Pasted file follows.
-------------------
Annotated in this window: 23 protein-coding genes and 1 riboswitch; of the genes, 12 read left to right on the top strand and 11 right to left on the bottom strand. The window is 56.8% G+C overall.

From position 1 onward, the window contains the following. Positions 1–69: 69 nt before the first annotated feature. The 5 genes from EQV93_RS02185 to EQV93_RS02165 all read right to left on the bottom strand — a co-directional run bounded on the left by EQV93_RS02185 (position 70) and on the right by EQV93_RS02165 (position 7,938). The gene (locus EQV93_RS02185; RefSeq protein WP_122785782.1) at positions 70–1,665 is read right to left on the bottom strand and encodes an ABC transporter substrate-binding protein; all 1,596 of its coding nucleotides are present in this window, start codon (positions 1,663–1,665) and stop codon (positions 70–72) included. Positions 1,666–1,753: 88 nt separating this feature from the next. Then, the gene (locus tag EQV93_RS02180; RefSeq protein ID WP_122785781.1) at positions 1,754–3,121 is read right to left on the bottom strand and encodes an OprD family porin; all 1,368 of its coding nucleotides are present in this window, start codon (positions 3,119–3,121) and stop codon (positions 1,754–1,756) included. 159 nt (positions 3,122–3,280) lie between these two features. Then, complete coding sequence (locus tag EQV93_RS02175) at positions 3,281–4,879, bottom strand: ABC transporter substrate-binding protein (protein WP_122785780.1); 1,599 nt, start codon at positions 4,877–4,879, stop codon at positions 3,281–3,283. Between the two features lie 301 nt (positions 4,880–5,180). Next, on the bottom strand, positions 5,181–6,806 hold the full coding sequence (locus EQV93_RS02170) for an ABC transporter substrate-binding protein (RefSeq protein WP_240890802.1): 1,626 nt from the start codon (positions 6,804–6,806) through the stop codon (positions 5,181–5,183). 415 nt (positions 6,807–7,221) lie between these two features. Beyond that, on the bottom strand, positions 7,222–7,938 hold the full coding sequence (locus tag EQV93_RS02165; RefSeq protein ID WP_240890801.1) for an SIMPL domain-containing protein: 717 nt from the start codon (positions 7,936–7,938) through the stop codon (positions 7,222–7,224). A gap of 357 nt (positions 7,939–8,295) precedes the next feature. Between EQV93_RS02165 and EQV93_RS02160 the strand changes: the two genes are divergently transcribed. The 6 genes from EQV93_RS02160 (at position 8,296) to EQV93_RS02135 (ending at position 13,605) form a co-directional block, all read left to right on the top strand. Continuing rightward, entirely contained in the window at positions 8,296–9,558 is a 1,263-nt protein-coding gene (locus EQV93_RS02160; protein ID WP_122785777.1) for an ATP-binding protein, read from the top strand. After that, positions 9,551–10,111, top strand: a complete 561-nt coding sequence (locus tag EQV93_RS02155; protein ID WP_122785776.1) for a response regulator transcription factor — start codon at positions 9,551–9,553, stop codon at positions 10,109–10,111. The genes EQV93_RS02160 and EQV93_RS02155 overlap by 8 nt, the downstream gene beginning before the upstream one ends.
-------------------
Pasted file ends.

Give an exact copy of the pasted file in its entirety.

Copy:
Annotated in this window: 23 protein-coding genes and 1 riboswitch; of the genes, 12 read left to right on the top strand and 11 right to left on the bottom strand. The window is 56.8% G+C overall.

From position 1 onward, the window contains the following. Positions 1–69: 69 nt before the first annotated feature. The 5 genes from EQV93_RS02185 to EQV93_RS02165 all read right to left on the bottom strand — a co-directional run bounded on the left by EQV93_RS02185 (position 70) and on the right by EQV93_RS02165 (position 7,938). The gene (locus EQV93_RS02185; RefSeq protein WP_122785782.1) at positions 70–1,665 is read right to left on the bottom strand and encodes an ABC transporter substrate-binding protein; all 1,596 of its coding nucleotides are present in this window, start codon (positions 1,663–1,665) and stop codon (positions 70–72) included. Positions 1,666–1,753: 88 nt separating this feature from the next. Then, the gene (locus tag EQV93_RS02180; RefSeq protein ID WP_122785781.1) at positions 1,754–3,121 is read right to left on the bottom strand and encodes an OprD family porin; all 1,368 of its coding nucleotides are present in this window, start codon (positions 3,119–3,121) and stop codon (positions 1,754–1,756) included. 159 nt (positions 3,122–3,280) lie between these two features. Then, complete coding sequence (locus tag EQV93_RS02175) at positions 3,281–4,879, bottom strand: ABC transporter substrate-binding protein (protein WP_122785780.1); 1,599 nt, start codon at positions 4,877–4,879, stop codon at positions 3,281–3,283. Between the two features lie 301 nt (positions 4,880–5,180). Next, on the bottom strand, positions 5,181–6,806 hold the full coding sequence (locus EQV93_RS02170) for an ABC transporter substrate-binding protein (RefSeq protein WP_240890802.1): 1,626 nt from the start codon (positions 6,804–6,806) through the stop codon (positions 5,181–5,183). 415 nt (positions 6,807–7,221) lie between these two features. Beyond that, on the bottom strand, positions 7,222–7,938 hold the full coding sequence (locus tag EQV93_RS02165; RefSeq protein ID WP_240890801.1) for an SIMPL domain-containing protein: 717 nt from the start codon (positions 7,936–7,938) through the stop codon (positions 7,222–7,224). A gap of 357 nt (positions 7,939–8,295) precedes the next feature. Between EQV93_RS02165 and EQV93_RS02160 the strand changes: the two genes are divergently transcribed. The 6 genes from EQV93_RS02160 (at position 8,296) to EQV93_RS02135 (ending at position 13,605) form a co-directional block, all read left to right on the top strand. Continuing rightward, entirely contained in the window at positions 8,296–9,558 is a 1,263-nt protein-coding gene (locus EQV93_RS02160; protein ID WP_122785777.1) for an ATP-binding protein, read from the top strand. After that, positions 9,551–10,111, top strand: a complete 561-nt coding sequence (locus tag EQV93_RS02155; protein ID WP_122785776.1) for a response regulator transcription factor — start codon at positions 9,551–9,553, stop codon at positions 10,109–10,111. The genes EQV93_RS02160 and EQV93_RS02155 overlap by 8 nt, the downstream gene beginning before the upstream one ends.